Maybe it's time for another Get Up Off Your Knees book excerpt. This is from Raewynne's essay " 'Woo me, sister; move me, brother!' What does pop culture have to do with preaching? "

Culture critiques and shapes faith; faith critiques and shapes culture. The relationship is dialectical � as we pay attention to a specific instance of the influence of culture on faith, we become aware of where that influence has itself been shaped by faith, and so on, in a never-ending dance....

Christianity likewise has both shaped and been shaped by the cultures that surround it. In the New Testament period, we see instances of its accommodation to the Greco-Roman world � for example, in discussions of circumcision, women covering their heads, and the eating of unclean meats � and, particularly from the time of Constantine on, its centrality in shaping Western civilization.

But for the most part, this happens not so much on a formal level, in the councils of the church or through direct Scriptural decree, but on an informal level, in the lives and communities of the faithful, from which it trickles up to the structures. People grab hold of their culture in one hand and their religion in the other, and then try to work out how it is that they can not only co-exist, but be in harmony. They ask questions and forge answers, they look for places of genuine coherence, for authentic emotion, for congruity with experience. Both culture and religion tap into the very essence of who we are; they are the building blocks of our identity. It is no wonder, then, that they are integrally and substantially related.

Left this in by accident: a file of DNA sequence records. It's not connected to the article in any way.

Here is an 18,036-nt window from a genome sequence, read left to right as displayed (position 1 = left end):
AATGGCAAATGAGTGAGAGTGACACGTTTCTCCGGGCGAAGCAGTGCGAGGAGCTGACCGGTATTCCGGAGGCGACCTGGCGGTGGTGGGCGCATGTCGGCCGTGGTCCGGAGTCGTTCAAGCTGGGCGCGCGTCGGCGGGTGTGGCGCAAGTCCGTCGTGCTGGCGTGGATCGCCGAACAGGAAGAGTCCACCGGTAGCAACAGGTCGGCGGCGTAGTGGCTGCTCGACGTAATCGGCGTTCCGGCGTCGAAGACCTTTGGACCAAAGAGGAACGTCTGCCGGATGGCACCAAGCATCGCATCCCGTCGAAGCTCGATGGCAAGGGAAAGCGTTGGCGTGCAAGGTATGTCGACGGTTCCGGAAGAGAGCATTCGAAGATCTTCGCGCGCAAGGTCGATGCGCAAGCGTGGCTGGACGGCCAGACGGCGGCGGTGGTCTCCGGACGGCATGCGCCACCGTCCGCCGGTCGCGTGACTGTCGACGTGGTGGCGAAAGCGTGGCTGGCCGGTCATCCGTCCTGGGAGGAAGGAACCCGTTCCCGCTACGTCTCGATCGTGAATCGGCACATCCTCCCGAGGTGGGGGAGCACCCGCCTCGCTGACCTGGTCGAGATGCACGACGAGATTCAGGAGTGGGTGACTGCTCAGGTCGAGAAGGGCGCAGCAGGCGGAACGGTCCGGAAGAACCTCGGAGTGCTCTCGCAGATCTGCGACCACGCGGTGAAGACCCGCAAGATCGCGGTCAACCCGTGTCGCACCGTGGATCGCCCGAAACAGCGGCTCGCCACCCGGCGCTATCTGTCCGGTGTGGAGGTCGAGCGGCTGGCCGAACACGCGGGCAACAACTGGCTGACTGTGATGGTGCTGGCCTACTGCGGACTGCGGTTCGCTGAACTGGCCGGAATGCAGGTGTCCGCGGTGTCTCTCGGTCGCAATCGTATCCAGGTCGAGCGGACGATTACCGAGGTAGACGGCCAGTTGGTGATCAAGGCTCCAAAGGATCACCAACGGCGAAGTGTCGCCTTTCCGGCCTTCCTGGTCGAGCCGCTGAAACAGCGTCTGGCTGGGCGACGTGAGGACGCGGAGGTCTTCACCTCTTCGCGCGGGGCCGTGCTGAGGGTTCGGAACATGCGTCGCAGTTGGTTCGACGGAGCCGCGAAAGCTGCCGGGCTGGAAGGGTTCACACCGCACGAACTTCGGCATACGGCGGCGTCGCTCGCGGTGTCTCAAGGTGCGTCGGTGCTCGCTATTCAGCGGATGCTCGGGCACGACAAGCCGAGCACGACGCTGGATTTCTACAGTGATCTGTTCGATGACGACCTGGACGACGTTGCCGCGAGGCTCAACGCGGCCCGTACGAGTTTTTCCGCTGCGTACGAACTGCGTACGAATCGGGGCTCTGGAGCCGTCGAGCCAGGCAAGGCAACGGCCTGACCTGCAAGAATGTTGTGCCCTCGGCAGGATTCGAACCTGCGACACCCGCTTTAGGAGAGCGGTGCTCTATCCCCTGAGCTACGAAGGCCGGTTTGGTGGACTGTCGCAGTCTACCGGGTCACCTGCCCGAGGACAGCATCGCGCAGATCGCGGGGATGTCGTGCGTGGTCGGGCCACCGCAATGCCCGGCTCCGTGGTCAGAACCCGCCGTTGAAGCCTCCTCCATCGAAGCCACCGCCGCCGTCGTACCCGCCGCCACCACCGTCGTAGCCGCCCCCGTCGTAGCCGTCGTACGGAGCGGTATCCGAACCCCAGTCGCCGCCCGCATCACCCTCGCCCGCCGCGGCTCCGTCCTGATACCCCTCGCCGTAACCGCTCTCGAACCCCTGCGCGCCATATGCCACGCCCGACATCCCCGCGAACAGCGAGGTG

And that is particularly true of the relationship between pop culture, as expressed in music, and Christian faith. Robert Schreiter suggests in his book,
Constructing Local Theologies, that �the poet, the prophet, the teacher . . . may be among those who give leadership to the actual shaping into words of the response of faith.� They give voice to the voices that are not being heard.

It is here that U2 belongs: singing the laments of Zion, echoing the prophetic shouts for justice, calling the faithful and the faith-less to action. And with U2 join the many preachers who have heard the band�s work and struggled to give voice to the theologies which emerge from its interaction with the sacred. They give voice not only to their own longings and hopes, but to those of our culture alongside those of our tradition � so that we learn to speak a truly colloquial language of faith.

No comments: